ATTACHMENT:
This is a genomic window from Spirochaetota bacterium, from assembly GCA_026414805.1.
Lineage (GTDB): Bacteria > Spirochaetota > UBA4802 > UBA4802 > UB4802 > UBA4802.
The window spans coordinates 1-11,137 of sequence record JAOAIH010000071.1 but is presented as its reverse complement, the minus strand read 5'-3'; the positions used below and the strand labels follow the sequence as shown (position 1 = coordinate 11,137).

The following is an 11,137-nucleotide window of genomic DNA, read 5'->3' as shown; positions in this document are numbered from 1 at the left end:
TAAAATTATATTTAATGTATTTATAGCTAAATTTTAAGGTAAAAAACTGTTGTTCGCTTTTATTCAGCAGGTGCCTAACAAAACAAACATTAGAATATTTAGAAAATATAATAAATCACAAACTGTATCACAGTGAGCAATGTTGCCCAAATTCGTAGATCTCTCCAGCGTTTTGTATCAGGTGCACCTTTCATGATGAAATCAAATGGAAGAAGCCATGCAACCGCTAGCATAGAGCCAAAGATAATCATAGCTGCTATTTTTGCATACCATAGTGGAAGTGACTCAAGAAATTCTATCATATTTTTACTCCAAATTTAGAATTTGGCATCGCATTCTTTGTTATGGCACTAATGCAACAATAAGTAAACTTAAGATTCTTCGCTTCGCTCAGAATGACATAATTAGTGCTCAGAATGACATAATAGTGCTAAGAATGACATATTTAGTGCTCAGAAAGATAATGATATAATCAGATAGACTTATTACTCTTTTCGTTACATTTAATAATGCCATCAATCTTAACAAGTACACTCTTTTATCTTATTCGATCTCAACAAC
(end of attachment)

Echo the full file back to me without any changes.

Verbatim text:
This is a genomic window from Spirochaetota bacterium, from assembly GCA_026414805.1.
Lineage (GTDB): Bacteria > Spirochaetota > UBA4802 > UBA4802 > UB4802 > UBA4802.
The window spans coordinates 1-11,137 of sequence record JAOAIH010000071.1 but is presented as its reverse complement, the minus strand read 5'-3'; the positions used below and the strand labels follow the sequence as shown (position 1 = coordinate 11,137).

The following is an 11,137-nucleotide window of genomic DNA, read 5'->3' as shown; positions in this document are numbered from 1 at the left end:
TAAAATTATATTTAATGTATTTATAGCTAAATTTTAAGGTAAAAAACTGTTGTTCGCTTTTATTCAGCAGGTGCCTAACAAAACAAACATTAGAATATTTAGAAAATATAATAAATCACAAACTGTATCACAGTGAGCAATGTTGCCCAAATTCGTAGATCTCTCCAGCGTTTTGTATCAGGTGCACCTTTCATGATGAAATCAAATGGAAGAAGCCATGCAACCGCTAGCATAGAGCCAAAGATAATCATAGCTGCTATTTTTGCATACCATAGTGGAAGTGACTCAAGAAATTCTATCATATTTTTACTCCAAATTTAGAATTTGGCATCGCATTCTTTGTTATGGCACTAATGCAACAATAAGTAAACTTAAGATTCTTCGCTTCGCTCAGAATGACATAATTAGTGCTCAGAATGACATAATAGTGCTAAGAATGACATATTTAGTGCTCAGAAAGATAATGATATAATCAGATAGACTTATTACTCTTTTCGTTACATTTAATAATGCCATCAATCTTAACAAGTACACTCTTTTATCTTATTCGATCTCAACAAC